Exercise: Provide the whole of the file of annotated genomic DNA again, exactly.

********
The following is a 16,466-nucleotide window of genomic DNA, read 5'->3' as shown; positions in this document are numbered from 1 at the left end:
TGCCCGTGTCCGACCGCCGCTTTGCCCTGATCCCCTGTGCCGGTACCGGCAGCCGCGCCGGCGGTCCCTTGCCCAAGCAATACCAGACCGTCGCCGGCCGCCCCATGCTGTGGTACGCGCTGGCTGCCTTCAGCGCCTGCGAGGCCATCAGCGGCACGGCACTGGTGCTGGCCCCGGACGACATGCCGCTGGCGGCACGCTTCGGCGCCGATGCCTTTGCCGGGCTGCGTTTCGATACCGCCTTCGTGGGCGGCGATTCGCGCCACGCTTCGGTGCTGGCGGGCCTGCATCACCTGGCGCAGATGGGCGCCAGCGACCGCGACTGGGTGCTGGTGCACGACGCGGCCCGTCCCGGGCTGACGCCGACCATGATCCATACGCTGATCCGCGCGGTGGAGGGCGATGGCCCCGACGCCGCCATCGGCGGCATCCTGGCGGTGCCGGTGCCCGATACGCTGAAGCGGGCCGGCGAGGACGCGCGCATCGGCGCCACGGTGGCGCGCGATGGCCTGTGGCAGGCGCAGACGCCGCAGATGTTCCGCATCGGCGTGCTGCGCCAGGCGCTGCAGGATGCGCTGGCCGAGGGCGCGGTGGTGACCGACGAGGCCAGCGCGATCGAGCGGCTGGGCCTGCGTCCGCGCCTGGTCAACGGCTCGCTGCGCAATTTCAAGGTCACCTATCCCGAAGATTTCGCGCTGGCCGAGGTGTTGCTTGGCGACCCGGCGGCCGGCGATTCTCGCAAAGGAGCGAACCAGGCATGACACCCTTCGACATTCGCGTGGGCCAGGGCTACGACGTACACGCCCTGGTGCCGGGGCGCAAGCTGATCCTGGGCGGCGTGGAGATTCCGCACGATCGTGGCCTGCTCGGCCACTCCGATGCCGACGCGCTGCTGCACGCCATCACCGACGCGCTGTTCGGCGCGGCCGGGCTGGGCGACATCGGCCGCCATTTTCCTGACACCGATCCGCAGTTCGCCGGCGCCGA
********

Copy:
The following is a 16,466-nucleotide window of genomic DNA, read 5'->3' as shown; positions in this document are numbered from 1 at the left end:
TGCCCGTGTCCGACCGCCGCTTTGCCCTGATCCCCTGTGCCGGTACCGGCAGCCGCGCCGGCGGTCCCTTGCCCAAGCAATACCAGACCGTCGCCGGCCGCCCCATGCTGTGGTACGCGCTGGCTGCCTTCAGCGCCTGCGAGGCCATCAGCGGCACGGCACTGGTGCTGGCCCCGGACGACATGCCGCTGGCGGCACGCTTCGGCGCCGATGCCTTTGCCGGGCTGCGTTTCGATACCGCCTTCGTGGGCGGCGATTCGCGCCACGCTTCGGTGCTGGCGGGCCTGCATCACCTGGCGCAGATGGGCGCCAGCGACCGCGACTGGGTGCTGGTGCACGACGCGGCCCGTCCCGGGCTGACGCCGACCATGATCCATACGCTGATCCGCGCGGTGGAGGGCGATGGCCCCGACGCCGCCATCGGCGGCATCCTGGCGGTGCCGGTGCCCGATACGCTGAAGCGGGCCGGCGAGGACGCGCGCATCGGCGCCACGGTGGCGCGCGATGGCCTGTGGCAGGCGCAGACGCCGCAGATGTTCCGCATCGGCGTGCTGCGCCAGGCGCTGCAGGATGCGCTGGCCGAGGGCGCGGTGGTGACCGACGAGGCCAGCGCGATCGAGCGGCTGGGCCTGCGTCCGCGCCTGGTCAACGGCTCGCTGCGCAATTTCAAGGTCACCTATCCCGAAGATTTCGCGCTGGCCGAGGTGTTGCTTGGCGACCCGGCGGCCGGCGATTCTCGCAAAGGAGCGAACCAGGCATGACACCCTTCGACATTCGCGTGGGCCAGGGCTACGACGTACACGCCCTGGTGCCGGGGCGCAAGCTGATCCTGGGCGGCGTGGAGATTCCGCACGATCGTGGCCTGCTCGGCCACTCCGATGCCGACGCGCTGCTGCACGCCATCACCGACGCGCTGTTCGGCGCGGCCGGGCTGGGCGACATCGGCCGCCATTTTCCTGACACCGATCCGCAGTTCGCCGGCGCCGA